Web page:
Study Questions 15: Tu Apr 17: The Violence Debates and Masculinities
1. Why does Gerbner argue that the question "does media violence create real life violence" is the wrong question to ask? What does he think are better questions?
2. What does Gerbner mean by arguing that violence in drama and in news is mostly about "power"? Who benefits socially and economically from the pervasiveness of violence? How does violent imagery help reinforce class lines, even as it appears to be class neutral?
3, Given that media violence is not particularly popular with audiences, how is it that production imperatives account for the exaggerated amounts of violence in TV and film? How have changes in media production environments increased this tendency?
4. According to Turner, what are the main techniques by which viewers are brought to identify with the law enforcement forces in "real life crime" shows?
5. How is this process "sexualized"? How is it "gendered"? What are the racial dynamics of these shows?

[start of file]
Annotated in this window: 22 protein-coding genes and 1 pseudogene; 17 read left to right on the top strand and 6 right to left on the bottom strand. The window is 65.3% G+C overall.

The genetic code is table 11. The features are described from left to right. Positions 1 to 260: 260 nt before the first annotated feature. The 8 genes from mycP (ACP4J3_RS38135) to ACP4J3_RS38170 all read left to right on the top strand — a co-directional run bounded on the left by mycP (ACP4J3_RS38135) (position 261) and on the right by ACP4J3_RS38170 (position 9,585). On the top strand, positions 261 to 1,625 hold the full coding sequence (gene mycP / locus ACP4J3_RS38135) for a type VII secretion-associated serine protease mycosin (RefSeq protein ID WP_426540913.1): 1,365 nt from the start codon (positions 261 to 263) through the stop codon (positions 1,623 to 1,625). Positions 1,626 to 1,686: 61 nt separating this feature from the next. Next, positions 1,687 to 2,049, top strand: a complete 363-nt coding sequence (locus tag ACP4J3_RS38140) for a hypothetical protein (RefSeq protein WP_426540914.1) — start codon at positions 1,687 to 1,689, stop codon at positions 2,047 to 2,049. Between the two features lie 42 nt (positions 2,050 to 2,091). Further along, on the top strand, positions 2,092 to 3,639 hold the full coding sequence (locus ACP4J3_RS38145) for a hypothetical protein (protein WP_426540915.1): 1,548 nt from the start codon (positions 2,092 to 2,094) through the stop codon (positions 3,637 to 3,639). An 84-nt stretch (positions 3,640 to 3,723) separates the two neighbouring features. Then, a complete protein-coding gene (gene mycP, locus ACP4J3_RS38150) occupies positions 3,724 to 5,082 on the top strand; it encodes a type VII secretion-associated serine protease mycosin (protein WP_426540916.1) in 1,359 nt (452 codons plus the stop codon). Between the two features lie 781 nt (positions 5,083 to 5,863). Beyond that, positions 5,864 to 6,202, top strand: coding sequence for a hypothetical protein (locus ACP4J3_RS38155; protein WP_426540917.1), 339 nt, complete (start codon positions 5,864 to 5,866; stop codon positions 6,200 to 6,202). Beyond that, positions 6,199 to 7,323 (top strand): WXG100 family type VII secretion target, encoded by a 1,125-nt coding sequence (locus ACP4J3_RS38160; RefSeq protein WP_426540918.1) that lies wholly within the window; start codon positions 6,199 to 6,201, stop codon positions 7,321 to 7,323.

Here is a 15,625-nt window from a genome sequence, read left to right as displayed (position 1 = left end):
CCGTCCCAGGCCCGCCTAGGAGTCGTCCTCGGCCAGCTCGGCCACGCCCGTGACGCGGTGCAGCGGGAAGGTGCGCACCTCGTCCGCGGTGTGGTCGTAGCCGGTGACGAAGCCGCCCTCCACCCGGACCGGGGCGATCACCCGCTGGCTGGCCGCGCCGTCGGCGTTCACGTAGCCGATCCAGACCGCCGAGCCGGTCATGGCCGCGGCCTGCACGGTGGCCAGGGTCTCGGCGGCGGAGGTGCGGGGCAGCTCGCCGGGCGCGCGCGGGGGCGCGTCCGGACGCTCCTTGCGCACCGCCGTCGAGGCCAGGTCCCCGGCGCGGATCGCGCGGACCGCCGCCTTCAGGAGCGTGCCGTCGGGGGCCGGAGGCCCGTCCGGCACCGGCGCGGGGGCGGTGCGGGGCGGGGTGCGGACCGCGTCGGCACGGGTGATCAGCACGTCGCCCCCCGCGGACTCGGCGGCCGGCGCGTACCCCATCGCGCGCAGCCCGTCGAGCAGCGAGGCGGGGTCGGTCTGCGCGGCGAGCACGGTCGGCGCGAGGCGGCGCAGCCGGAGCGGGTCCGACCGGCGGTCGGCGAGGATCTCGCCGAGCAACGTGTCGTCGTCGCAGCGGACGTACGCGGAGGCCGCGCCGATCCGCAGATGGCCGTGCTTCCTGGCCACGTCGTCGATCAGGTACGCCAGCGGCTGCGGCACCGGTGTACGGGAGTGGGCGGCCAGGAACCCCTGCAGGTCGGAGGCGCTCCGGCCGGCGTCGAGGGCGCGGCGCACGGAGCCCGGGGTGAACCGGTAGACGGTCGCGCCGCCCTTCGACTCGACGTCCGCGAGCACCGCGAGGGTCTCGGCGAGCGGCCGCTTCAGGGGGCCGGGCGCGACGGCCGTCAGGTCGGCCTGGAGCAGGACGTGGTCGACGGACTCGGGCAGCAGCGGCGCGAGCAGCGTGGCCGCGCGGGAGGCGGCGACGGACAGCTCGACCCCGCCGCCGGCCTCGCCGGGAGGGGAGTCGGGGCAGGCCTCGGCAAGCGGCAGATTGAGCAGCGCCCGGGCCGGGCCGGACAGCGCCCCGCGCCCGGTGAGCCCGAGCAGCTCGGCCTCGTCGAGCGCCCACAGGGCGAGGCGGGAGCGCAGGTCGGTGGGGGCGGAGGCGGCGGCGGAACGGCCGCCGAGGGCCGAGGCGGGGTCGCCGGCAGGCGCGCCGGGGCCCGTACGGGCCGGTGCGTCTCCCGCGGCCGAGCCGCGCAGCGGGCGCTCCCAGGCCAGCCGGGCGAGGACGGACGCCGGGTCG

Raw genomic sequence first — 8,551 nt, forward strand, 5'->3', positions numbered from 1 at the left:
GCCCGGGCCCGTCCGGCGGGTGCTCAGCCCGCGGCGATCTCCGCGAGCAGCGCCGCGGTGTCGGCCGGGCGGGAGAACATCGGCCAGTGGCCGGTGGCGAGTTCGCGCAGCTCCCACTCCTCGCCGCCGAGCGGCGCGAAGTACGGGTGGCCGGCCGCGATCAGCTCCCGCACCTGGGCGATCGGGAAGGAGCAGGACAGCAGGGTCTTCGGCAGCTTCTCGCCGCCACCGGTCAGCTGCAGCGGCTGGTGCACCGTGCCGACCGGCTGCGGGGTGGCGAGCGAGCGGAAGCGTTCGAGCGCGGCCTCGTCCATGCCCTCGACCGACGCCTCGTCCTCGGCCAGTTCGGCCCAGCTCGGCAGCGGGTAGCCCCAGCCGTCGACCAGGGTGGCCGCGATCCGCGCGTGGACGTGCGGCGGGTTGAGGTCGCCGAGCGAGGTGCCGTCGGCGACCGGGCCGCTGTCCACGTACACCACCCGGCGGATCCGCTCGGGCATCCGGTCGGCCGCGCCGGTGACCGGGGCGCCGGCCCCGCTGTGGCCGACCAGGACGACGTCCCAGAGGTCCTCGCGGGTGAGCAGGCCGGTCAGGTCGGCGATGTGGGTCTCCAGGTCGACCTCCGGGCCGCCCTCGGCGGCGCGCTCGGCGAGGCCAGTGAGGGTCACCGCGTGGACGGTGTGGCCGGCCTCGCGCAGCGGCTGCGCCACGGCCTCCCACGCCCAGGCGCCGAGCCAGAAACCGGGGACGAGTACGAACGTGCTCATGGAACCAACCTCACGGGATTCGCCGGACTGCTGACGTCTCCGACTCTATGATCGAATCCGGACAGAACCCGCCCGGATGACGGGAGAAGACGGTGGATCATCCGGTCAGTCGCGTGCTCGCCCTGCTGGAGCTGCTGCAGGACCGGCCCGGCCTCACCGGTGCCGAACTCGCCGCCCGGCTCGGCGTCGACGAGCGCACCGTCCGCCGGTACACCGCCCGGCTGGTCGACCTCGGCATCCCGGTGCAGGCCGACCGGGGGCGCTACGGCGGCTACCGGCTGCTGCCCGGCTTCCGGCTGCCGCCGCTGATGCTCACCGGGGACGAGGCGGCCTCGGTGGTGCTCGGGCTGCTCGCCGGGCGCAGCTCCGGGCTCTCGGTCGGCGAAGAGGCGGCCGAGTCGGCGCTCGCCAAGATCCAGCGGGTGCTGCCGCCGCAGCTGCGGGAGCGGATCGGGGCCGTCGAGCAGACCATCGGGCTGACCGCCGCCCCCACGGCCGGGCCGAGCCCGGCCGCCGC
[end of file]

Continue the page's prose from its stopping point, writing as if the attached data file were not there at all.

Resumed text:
6. What social policies and social attitudes are reinforced by these crime shows? What historical forces help account for their rise?
7. What is a "moral panic" and to what extent does that adequately describe the social reactions surrounding the school shooting sprees of recent years? How and with what degree of justification did popular culture come to be seen part of the problem?
8. What complications does Jenkins offer to simple "media effects" equations of media violence and real life violence? Why does he think much of the reaction to Columbine and events like it actually made matters worse?
9. What kinds of contextualizing issues does Jenkins offer to illuminate how young people use popular culture texts? What positive value does he think teens get out of some kinds of violent media representations?
10. Which of Jenkins suggestions for creating a healthier climate for teens do you find most convincing or likely to be effective based on your own experiences?